Creed apartheid, religious apartheid -- the endless persecution of non-Muslims in Muslim countries.
All that American blood and treasure in Iraq for ...... sharia.
"Iraq's religious minorities flee" DW.DE, April 2, 2013, thanks to Lookmann
Non-Muslims in Iraq suffer violent attacks and discrimination. Many Christians, Yazidis and Mandeans have fled the nation. Only in the Kurdish north are religious minorities safe - except when they live in 'mixed' towns.
Violence, kidnappings and attacks on religious minorities are a daily occurrence in Iraq, where a national patchwork of religious and ethnic groups once existed, a sense of unraveling remains.
Violence against minority religious groups had already begun before the fall of Saddam Hussein. Hussein reached the apex of his in the midst of a bloody conflict between Kurds and Arabs, Sunnis and Shiites. Caught in the crossfire of those battles were Christians; Yazidis, a Kurdish ethno-religious group; and a group known as Mandeans.
Churches are now regular recipients of bomb attacks - as they have been for years. When Patriarch Louis Raphael I Sako became head of the Chaldean Catholic Church in Iraq in March 2013, security authorities in parts of Baghdad were on high alert. The patriarch, however, is the leader of a congregation in decline.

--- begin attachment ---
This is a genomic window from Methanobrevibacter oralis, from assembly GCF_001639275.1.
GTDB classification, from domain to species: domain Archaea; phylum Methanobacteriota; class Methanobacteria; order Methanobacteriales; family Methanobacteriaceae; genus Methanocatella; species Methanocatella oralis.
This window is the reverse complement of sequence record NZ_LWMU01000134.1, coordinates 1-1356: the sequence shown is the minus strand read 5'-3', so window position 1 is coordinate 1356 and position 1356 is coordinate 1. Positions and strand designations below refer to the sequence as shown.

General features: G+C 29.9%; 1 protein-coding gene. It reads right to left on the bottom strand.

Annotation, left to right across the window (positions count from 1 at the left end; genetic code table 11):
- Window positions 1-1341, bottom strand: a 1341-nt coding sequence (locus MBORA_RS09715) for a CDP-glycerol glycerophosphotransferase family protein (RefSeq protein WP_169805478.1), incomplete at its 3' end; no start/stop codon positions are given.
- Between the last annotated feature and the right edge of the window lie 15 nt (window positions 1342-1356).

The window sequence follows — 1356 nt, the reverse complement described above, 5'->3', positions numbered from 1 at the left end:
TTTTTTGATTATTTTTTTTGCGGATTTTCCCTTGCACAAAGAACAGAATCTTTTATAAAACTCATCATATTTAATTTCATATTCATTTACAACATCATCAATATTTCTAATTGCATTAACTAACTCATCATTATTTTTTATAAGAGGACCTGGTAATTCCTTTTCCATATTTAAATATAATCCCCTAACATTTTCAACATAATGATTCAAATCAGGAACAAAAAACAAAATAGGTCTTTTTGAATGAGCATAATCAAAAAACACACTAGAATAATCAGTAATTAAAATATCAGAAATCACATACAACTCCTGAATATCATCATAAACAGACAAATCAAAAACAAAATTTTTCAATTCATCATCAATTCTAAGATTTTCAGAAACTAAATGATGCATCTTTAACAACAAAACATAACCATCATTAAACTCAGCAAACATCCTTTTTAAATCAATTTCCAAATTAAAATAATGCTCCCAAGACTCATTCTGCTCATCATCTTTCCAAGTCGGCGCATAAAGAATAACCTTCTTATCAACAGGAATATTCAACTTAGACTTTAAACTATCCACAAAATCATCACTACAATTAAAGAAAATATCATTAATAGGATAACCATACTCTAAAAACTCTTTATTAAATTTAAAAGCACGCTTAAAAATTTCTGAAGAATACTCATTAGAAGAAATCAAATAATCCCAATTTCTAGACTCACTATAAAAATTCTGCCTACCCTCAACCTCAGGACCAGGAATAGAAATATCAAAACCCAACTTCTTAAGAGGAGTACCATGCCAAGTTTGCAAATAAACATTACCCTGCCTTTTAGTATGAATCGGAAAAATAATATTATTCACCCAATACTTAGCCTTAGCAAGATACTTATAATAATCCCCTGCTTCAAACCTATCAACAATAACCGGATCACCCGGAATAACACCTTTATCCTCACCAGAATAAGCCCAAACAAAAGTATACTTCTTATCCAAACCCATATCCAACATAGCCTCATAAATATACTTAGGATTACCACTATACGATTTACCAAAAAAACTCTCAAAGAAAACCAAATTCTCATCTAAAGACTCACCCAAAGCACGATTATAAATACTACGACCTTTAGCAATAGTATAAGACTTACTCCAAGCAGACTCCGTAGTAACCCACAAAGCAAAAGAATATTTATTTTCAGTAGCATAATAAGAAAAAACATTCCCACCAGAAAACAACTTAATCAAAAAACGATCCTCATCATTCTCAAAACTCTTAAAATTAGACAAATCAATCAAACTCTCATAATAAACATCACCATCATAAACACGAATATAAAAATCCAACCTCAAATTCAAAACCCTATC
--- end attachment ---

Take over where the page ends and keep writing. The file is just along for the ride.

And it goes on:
In addition to many Catholics, Christians of other denominations are leaving Iraq. From what was once a group of roughly 1 million Christians in the biblical land of Babylon, a few hundred thousand remain. Iraq's other religious minorities have suffered a similar fate.
Day-to-day life is particularly difficult for Mandeans, whose religion accepts certain Old and New Testament figures - Adam, Noah, John the Baptist, for example - but rejects Abraham, Moses, and Jesus Christ. The religious community is based in southern Iraq, whence it traces its origins for over 2,000 years to John the Baptist. Mandeans argue that the Koran itself would define them as a "people of the book" - that is, as adhering to a religion worthy of protection. Many Iraqi Muslims see things otherwise.